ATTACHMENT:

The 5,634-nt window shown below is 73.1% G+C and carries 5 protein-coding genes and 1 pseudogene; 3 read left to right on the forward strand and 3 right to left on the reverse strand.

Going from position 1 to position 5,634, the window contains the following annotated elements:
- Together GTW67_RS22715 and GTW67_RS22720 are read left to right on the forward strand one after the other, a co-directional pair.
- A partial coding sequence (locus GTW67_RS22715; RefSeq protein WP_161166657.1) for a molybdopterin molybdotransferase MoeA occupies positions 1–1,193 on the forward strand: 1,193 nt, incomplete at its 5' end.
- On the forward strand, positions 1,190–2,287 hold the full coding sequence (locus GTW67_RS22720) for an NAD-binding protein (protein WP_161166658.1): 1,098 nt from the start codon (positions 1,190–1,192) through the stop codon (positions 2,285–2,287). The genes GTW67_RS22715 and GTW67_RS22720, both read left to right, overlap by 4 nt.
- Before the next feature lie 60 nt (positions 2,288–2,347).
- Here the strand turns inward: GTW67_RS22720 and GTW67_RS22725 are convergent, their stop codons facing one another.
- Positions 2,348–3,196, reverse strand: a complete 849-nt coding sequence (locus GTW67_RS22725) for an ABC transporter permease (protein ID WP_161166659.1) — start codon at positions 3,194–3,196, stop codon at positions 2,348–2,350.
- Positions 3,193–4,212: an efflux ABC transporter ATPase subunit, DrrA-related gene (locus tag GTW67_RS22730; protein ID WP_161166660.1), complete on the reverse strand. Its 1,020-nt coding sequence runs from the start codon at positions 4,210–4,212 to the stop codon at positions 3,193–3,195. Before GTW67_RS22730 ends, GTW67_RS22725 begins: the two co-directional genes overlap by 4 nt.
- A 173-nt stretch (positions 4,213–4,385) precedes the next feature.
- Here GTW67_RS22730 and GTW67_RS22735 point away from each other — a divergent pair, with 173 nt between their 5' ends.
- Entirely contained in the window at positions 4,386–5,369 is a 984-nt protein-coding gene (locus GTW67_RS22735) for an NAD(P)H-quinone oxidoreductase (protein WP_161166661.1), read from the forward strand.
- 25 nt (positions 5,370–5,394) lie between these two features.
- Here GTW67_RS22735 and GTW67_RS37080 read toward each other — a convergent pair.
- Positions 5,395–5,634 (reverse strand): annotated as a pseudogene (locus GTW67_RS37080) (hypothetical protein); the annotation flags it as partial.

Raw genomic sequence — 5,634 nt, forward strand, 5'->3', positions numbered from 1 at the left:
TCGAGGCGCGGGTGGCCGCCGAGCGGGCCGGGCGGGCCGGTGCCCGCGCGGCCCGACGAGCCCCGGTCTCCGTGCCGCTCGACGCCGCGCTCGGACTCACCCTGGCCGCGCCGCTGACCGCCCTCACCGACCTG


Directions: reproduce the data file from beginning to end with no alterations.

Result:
The 5,634-nt window shown below is 73.1% G+C and carries 5 protein-coding genes and 1 pseudogene; 3 read left to right on the forward strand and 3 right to left on the reverse strand.

Going from position 1 to position 5,634, the window contains the following annotated elements:
- Together GTW67_RS22715 and GTW67_RS22720 are read left to right on the forward strand one after the other, a co-directional pair.
- A partial coding sequence (locus GTW67_RS22715; RefSeq protein WP_161166657.1) for a molybdopterin molybdotransferase MoeA occupies positions 1–1,193 on the forward strand: 1,193 nt, incomplete at its 5' end.
- On the forward strand, positions 1,190–2,287 hold the full coding sequence (locus GTW67_RS22720) for an NAD-binding protein (protein WP_161166658.1): 1,098 nt from the start codon (positions 1,190–1,192) through the stop codon (positions 2,285–2,287). The genes GTW67_RS22715 and GTW67_RS22720, both read left to right, overlap by 4 nt.
- Before the next feature lie 60 nt (positions 2,288–2,347).
- Here the strand turns inward: GTW67_RS22720 and GTW67_RS22725 are convergent, their stop codons facing one another.
- Positions 2,348–3,196, reverse strand: a complete 849-nt coding sequence (locus GTW67_RS22725) for an ABC transporter permease (protein ID WP_161166659.1) — start codon at positions 3,194–3,196, stop codon at positions 2,348–2,350.
- Positions 3,193–4,212: an efflux ABC transporter ATPase subunit, DrrA-related gene (locus tag GTW67_RS22730; protein ID WP_161166660.1), complete on the reverse strand. Its 1,020-nt coding sequence runs from the start codon at positions 4,210–4,212 to the stop codon at positions 3,193–3,195. Before GTW67_RS22730 ends, GTW67_RS22725 begins: the two co-directional genes overlap by 4 nt.
- A 173-nt stretch (positions 4,213–4,385) precedes the next feature.
- Here GTW67_RS22730 and GTW67_RS22735 point away from each other — a divergent pair, with 173 nt between their 5' ends.
- Entirely contained in the window at positions 4,386–5,369 is a 984-nt protein-coding gene (locus GTW67_RS22735) for an NAD(P)H-quinone oxidoreductase (protein WP_161166661.1), read from the forward strand.
- 25 nt (positions 5,370–5,394) lie between these two features.
- Here GTW67_RS22735 and GTW67_RS37080 read toward each other — a convergent pair.
- Positions 5,395–5,634 (reverse strand): annotated as a pseudogene (locus GTW67_RS37080) (hypothetical protein); the annotation flags it as partial.

Raw genomic sequence — 5,634 nt, forward strand, 5'->3', positions numbered from 1 at the left:
TCGAGGCGCGGGTGGCCGCCGAGCGGGCCGGGCGGGCCGGTGCCCGCGCGGCCCGACGAGCCCCGGTCTCCGTGCCGCTCGACGCCGCGCTCGGACTCACCCTGGCCGCGCCGCTGACCGCCCTCACCGACCTG